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£44m social care bill to North East councils from smoking (ASH press release)

NEW figures show that smoking is adding to England's social care crisis, with at least £80.5m in the North East and £1.4 billion a year nationally spent on social care required because of smoking-related illness.


The problem is set to get worse, because the local authority public health grant which pays for stop smoking services is being cut by central government, and a growing number of NHS commissioners are now refusing to pay for GP prescriptions for stop smoking medicines.


Research published today by Action on Smoking and Health shows that local authorities in England face a bill of £760m a year, up from £600m in 2012, to help people with smoking-related illness stay in their own homes (domiciliary care). Individuals also face a bill of about £630 million to cover the cost of their own care.  This is on top of the estimated cost to the NHS of around £2 billion.


In the North East the figures for 2015/16 show:

  • The total additional spending by local authorities on social care as a result of smoking for adults aged 50 and over was approximately £44 million.
  • Individuals across the region aged 50 and over also faced a bill of over £36.6 million to cover the cost of their own care.
  • In addition, a further 13,595 individuals receive informal care from friends and family.


As well as killing 1 in 2 long term smokers, tobacco causes a range of diseases which can result in long term disability, including chronic obstructive pulmonary disease.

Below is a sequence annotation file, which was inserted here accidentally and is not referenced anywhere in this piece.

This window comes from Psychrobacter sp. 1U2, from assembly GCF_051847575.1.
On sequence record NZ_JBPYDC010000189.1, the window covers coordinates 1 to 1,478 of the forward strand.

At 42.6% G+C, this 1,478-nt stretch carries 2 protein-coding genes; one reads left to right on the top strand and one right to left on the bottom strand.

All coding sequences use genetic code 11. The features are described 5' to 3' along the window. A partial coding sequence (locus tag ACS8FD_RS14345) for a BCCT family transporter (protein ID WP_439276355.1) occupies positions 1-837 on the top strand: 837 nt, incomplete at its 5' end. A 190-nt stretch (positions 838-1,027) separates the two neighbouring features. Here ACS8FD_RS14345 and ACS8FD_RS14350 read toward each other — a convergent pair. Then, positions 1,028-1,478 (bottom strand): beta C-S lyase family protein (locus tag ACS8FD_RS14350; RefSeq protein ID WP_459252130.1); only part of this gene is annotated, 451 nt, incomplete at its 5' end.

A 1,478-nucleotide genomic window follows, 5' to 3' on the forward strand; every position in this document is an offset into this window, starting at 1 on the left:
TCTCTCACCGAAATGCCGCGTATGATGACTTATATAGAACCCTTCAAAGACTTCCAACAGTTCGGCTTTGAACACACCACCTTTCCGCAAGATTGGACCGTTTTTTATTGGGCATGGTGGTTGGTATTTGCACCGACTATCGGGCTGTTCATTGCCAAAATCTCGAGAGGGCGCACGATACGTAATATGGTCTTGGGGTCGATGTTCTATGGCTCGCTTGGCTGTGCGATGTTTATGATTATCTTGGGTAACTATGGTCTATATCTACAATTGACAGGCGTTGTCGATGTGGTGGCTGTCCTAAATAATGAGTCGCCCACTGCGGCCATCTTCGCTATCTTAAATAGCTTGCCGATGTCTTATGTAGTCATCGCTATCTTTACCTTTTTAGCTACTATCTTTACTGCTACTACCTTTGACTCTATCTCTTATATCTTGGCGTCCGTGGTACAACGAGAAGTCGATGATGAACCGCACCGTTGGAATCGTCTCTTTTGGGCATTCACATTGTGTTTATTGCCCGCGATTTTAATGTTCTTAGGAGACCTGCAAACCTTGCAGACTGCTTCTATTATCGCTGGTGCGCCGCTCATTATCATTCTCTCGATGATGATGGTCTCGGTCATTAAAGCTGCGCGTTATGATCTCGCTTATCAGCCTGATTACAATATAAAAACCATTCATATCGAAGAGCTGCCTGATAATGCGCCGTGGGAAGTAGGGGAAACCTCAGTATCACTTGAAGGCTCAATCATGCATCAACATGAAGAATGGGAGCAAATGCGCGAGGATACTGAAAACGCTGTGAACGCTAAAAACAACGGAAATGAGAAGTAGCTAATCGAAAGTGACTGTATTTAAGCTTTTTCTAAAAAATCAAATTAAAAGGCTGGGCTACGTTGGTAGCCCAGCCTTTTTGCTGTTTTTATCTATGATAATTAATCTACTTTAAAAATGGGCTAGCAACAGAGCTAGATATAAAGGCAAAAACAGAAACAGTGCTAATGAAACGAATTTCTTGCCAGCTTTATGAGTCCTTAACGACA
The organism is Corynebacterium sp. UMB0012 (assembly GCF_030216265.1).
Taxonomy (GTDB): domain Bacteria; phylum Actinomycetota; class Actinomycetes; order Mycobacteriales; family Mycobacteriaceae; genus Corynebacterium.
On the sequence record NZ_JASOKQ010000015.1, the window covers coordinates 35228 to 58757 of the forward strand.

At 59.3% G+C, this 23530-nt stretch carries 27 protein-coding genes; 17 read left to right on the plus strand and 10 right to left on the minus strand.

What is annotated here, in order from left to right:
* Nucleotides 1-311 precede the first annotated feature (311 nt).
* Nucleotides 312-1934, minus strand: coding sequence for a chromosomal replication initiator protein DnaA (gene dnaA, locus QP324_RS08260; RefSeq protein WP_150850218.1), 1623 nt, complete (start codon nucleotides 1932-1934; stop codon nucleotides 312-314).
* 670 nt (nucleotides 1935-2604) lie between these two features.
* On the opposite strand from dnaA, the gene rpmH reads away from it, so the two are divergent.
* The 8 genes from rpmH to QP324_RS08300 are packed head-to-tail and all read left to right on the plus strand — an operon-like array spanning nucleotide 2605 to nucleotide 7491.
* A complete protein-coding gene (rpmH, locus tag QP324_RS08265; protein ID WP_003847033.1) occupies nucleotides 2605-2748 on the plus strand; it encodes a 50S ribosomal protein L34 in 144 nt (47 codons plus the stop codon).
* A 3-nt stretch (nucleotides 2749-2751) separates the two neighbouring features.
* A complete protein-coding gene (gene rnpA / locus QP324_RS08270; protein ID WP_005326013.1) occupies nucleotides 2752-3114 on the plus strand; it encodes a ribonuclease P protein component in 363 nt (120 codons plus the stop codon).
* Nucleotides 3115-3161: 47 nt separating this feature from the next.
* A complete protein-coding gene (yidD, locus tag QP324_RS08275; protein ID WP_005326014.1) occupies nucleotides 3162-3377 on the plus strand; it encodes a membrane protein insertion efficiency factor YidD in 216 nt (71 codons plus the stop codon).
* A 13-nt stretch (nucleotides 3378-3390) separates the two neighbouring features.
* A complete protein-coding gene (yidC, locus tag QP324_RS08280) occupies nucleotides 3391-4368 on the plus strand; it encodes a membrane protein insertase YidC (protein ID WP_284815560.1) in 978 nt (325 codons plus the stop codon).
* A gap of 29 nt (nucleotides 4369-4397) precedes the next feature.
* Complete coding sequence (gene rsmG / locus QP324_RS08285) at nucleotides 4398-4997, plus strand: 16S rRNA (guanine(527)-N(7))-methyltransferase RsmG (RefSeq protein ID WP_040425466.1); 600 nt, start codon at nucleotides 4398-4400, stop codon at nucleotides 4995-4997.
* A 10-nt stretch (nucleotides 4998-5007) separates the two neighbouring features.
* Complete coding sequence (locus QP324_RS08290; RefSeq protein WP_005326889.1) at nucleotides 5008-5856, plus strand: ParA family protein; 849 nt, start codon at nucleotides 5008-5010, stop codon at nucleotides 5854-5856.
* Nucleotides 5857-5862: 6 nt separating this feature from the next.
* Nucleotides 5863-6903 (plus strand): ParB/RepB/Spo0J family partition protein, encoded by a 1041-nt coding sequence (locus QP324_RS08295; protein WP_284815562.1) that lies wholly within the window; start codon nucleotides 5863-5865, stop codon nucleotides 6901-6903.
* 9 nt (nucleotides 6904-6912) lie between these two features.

The new figures are included in an All-Party Parliamentary Group on Smoking and Health Report published today following an Inquiry convened by Bob Blackman MP, Chair of the APPG and former leader of Harrow Council. The Inquiry report highlights the need for national leadership to ensure smoking rates continue to fall and urges the Government to publish the new tobacco control plan for England - now over a year overdue - without further delay. 


The report also highlights the faster decline in smoking rates in the North East, where smoking fell by 9.1% between 2005 and 2014 compared to a 6% fall nationally, with strong and continued commitment by local authorities to tackling smoking after responsibility for public health was transferred from the NHS.


Bob Blackman MP, Chair of the All Party Parliamentary Group on Smoking and Health said:

"Evidence presented to the APPG on Smoking and Health shows that smoking is contributing to the current social care crisis. The situation will worsen if funding to local stop smoking services continues to be cut. Smoking is the leading cause of health inequalities in the UK so this puts at serious risk progress towards the Prime Minister's ambition to reduce the burning injustice caused by inequality.


The new Tobacco Control Plan for England, published without further delay, will be crucial to ensuring that Government, the NHS and local Councils work together effectively to continue to tackle the harm caused by smoking."


The Inquiry heard evidence that funding cuts to local authority stop smoking services and tobacco control work are being made worse by a lack of commitment from some parts of the NHS to helping smokers quit, with serious impacts on the health and social care system. The LGA has predicted that local authorities face a funding gap for social care provision of £2.6 billion by the end of the decade. 


John Pearce, Corporate Director for Children, Adults and Health for South Tyneside Council and Chair of the North East Regional Group for Directors of Adult Social Services, said:


"There is not only rising demand for care but also increasing costs. It is not just hospital budgets that are affected. In a region like the North East with very high smoking rates in previous decades and an ageing population, we are seeing a high burden placed on social care.